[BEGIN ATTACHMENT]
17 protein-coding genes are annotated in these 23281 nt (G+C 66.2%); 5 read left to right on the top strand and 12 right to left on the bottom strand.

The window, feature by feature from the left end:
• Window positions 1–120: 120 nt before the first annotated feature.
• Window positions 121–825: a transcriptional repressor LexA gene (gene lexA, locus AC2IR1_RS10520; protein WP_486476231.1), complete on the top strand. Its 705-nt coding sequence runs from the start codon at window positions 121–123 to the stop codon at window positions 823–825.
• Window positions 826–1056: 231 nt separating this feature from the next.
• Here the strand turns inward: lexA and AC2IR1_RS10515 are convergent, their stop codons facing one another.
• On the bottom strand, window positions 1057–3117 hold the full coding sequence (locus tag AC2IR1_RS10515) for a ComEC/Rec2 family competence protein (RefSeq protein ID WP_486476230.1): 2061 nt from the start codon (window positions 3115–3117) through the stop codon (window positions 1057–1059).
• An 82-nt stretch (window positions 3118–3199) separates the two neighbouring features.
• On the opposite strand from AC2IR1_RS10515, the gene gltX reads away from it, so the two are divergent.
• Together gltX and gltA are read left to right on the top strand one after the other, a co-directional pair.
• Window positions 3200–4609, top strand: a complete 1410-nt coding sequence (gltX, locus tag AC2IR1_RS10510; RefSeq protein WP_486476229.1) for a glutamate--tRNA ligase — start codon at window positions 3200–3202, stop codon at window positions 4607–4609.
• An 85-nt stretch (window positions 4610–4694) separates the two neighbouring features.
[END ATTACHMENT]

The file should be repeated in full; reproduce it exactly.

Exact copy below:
17 protein-coding genes are annotated in these 23281 nt (G+C 66.2%); 5 read left to right on the top strand and 12 right to left on the bottom strand.

The window, feature by feature from the left end:
• Window positions 1–120: 120 nt before the first annotated feature.
• Window positions 121–825: a transcriptional repressor LexA gene (gene lexA, locus AC2IR1_RS10520; protein WP_486476231.1), complete on the top strand. Its 705-nt coding sequence runs from the start codon at window positions 121–123 to the stop codon at window positions 823–825.
• Window positions 826–1056: 231 nt separating this feature from the next.
• Here the strand turns inward: lexA and AC2IR1_RS10515 are convergent, their stop codons facing one another.
• On the bottom strand, window positions 1057–3117 hold the full coding sequence (locus tag AC2IR1_RS10515) for a ComEC/Rec2 family competence protein (RefSeq protein ID WP_486476230.1): 2061 nt from the start codon (window positions 3115–3117) through the stop codon (window positions 1057–1059).
• An 82-nt stretch (window positions 3118–3199) separates the two neighbouring features.
• On the opposite strand from AC2IR1_RS10515, the gene gltX reads away from it, so the two are divergent.
• Together gltX and gltA are read left to right on the top strand one after the other, a co-directional pair.
• Window positions 3200–4609, top strand: a complete 1410-nt coding sequence (gltX, locus tag AC2IR1_RS10510; RefSeq protein WP_486476229.1) for a glutamate--tRNA ligase — start codon at window positions 3200–3202, stop codon at window positions 4607–4609.
• An 85-nt stretch (window positions 4610–4694) separates the two neighbouring features.